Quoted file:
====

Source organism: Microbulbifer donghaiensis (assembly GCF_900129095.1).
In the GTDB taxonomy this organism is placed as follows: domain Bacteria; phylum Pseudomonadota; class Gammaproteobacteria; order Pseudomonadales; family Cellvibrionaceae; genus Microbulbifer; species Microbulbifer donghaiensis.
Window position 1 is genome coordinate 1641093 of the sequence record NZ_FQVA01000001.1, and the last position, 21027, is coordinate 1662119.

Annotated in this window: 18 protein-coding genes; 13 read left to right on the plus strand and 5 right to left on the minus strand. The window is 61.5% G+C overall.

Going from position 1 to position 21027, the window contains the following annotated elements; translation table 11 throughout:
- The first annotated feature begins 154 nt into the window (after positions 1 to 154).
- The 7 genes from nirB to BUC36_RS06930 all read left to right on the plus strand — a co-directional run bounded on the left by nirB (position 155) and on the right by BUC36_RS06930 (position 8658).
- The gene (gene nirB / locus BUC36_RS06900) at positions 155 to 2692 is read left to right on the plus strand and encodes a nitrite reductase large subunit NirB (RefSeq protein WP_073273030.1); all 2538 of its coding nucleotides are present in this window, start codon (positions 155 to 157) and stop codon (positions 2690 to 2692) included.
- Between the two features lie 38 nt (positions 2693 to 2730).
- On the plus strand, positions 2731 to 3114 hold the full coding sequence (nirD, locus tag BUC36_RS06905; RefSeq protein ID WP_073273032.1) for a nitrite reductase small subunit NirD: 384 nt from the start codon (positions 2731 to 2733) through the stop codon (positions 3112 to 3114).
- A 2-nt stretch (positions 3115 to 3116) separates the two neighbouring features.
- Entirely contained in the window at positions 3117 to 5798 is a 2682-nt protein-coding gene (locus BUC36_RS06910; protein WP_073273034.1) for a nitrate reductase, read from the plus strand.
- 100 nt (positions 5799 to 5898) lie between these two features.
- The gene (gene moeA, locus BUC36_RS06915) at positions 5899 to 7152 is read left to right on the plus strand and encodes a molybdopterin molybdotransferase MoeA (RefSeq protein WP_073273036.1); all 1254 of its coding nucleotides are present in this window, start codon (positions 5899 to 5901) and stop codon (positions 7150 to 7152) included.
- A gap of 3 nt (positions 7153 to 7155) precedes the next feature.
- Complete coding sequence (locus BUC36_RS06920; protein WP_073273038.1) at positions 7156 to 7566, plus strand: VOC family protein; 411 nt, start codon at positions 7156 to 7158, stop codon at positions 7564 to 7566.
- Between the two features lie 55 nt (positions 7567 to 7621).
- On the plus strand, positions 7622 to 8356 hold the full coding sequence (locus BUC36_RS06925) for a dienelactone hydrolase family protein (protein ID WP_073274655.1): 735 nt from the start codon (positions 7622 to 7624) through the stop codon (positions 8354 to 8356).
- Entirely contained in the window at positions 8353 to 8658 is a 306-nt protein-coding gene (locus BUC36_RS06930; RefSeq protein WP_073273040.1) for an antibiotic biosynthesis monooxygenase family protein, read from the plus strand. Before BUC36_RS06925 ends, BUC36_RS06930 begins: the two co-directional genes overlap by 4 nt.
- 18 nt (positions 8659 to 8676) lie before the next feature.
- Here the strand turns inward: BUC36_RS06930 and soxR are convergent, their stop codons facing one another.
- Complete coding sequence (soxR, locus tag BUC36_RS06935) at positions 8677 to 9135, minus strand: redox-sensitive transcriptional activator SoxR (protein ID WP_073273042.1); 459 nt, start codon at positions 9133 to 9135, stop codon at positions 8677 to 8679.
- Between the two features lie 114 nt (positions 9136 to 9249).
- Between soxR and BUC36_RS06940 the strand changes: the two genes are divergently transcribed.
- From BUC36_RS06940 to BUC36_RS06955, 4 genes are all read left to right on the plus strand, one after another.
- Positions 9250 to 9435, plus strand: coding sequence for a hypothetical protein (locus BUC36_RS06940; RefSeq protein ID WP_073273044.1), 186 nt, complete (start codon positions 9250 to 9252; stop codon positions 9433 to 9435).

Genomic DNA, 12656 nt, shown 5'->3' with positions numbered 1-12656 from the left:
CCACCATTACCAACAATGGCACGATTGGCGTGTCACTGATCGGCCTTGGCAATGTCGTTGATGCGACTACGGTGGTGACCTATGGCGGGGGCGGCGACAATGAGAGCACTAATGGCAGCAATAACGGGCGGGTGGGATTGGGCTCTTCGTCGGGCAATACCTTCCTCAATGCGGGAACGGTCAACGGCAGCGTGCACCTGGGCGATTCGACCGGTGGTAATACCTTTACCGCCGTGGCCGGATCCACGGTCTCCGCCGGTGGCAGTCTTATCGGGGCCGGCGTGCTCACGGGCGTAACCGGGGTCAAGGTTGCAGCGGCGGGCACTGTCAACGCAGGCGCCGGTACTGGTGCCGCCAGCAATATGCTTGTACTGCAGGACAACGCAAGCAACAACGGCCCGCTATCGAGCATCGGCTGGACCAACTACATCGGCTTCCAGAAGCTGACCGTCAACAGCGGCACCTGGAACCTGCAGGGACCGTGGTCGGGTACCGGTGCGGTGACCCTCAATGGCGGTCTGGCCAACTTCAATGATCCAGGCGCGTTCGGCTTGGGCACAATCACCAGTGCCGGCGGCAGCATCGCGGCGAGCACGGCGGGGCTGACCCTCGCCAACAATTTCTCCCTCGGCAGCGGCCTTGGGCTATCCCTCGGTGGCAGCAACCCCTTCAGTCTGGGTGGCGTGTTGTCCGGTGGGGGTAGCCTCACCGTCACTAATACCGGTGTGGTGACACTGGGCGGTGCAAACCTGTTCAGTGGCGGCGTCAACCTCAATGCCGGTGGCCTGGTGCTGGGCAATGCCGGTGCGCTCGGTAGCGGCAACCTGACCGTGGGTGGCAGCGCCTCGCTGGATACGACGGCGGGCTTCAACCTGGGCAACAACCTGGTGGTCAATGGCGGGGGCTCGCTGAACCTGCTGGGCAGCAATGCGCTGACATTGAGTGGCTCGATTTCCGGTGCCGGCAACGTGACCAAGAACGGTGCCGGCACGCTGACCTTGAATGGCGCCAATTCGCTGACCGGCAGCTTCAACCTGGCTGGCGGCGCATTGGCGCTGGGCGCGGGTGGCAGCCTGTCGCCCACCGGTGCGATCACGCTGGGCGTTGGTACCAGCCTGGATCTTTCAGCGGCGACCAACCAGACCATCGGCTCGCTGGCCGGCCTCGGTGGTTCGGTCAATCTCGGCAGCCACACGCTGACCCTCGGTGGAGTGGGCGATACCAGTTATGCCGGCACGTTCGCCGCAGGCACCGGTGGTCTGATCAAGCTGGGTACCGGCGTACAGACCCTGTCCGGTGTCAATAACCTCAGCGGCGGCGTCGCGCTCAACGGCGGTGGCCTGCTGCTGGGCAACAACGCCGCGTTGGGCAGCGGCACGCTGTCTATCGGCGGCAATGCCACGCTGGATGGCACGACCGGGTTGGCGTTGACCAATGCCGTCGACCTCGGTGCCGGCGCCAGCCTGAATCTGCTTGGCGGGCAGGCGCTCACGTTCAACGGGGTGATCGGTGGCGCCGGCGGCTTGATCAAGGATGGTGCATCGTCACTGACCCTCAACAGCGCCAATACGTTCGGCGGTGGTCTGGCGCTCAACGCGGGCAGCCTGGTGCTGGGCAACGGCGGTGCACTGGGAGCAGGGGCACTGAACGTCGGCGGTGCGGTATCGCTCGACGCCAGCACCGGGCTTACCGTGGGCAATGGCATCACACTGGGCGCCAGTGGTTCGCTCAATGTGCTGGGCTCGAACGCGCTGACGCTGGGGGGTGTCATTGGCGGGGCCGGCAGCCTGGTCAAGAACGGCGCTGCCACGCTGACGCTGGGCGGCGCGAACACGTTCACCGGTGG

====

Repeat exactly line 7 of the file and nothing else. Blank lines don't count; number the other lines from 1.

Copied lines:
- The 7 genes from nirB to BUC36_RS06930 all read left to right on the plus strand — a co-directional run bounded on the left by nirB (position 155) and on the right by BUC36_RS06930 (position 8658).